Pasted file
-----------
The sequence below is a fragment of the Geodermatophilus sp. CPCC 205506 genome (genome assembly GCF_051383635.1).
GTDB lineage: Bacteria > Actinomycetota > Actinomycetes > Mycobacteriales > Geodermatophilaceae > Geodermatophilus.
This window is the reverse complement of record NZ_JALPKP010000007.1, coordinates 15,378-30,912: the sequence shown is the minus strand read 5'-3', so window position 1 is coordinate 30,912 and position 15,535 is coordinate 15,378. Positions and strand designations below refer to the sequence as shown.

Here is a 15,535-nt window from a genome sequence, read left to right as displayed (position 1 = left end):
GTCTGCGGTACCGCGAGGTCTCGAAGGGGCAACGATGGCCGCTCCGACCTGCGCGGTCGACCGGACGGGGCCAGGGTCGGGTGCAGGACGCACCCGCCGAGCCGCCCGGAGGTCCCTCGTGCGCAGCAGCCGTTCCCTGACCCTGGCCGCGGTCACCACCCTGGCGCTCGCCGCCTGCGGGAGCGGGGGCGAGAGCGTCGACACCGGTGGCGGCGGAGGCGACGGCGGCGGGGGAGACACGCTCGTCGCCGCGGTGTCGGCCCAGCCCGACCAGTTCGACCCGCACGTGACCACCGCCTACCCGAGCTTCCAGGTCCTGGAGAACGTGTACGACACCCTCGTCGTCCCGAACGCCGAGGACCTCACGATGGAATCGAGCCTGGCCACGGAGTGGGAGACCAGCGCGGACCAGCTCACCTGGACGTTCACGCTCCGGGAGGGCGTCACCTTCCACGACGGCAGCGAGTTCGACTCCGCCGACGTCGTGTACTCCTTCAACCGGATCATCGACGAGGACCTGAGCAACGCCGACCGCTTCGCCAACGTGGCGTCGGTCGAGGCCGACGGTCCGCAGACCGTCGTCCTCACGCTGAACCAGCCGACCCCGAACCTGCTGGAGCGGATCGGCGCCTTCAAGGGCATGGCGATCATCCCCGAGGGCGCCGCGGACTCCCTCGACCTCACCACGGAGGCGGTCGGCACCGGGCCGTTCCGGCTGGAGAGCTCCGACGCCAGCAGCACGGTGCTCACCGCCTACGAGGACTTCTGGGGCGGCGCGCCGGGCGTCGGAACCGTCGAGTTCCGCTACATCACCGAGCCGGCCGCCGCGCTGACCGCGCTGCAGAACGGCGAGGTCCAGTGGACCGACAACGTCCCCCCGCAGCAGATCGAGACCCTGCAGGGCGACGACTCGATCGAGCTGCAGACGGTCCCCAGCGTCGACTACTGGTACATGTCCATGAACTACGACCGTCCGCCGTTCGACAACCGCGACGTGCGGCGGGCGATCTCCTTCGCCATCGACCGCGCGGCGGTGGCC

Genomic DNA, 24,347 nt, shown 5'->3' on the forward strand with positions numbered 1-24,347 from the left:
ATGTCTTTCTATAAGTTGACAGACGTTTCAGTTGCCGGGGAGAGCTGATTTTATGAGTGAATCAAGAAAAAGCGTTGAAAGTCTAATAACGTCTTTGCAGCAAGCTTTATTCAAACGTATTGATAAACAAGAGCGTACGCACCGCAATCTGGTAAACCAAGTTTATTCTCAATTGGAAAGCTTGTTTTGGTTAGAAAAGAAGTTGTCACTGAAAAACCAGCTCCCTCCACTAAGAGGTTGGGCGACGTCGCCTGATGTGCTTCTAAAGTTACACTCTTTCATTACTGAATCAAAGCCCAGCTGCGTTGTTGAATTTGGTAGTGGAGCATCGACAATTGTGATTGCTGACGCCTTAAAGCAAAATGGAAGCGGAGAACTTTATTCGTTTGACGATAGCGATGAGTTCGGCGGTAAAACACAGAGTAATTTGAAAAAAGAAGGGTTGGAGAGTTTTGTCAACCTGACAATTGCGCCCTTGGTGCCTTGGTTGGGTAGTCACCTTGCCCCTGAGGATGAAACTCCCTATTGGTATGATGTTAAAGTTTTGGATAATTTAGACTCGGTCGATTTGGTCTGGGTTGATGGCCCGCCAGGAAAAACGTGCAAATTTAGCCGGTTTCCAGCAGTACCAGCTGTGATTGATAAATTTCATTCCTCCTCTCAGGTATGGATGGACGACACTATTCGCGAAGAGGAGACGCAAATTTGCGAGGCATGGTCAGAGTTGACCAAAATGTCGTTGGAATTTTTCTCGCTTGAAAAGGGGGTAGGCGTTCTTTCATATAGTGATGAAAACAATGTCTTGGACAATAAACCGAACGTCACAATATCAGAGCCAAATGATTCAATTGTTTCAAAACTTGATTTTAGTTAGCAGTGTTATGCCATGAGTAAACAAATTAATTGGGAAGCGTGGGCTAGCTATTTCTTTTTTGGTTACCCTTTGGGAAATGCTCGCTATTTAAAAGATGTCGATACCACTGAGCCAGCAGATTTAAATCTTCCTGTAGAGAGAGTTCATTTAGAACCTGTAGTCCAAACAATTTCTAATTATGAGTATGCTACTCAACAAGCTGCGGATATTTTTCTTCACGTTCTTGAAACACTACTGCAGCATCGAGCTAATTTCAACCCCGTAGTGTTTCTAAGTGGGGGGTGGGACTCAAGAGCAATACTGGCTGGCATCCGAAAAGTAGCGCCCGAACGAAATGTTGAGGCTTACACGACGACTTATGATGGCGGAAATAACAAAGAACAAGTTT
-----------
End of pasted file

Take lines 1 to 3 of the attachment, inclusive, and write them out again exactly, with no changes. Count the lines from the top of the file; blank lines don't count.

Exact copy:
The sequence below is a fragment of the Geodermatophilus sp. CPCC 205506 genome (genome assembly GCF_051383635.1).
GTDB lineage: Bacteria > Actinomycetota > Actinomycetes > Mycobacteriales > Geodermatophilaceae > Geodermatophilus.
This window is the reverse complement of record NZ_JALPKP010000007.1, coordinates 15,378-30,912: the sequence shown is the minus strand read 5'-3', so window position 1 is coordinate 30,912 and position 15,535 is coordinate 15,378. Positions and strand designations below refer to the sequence as shown.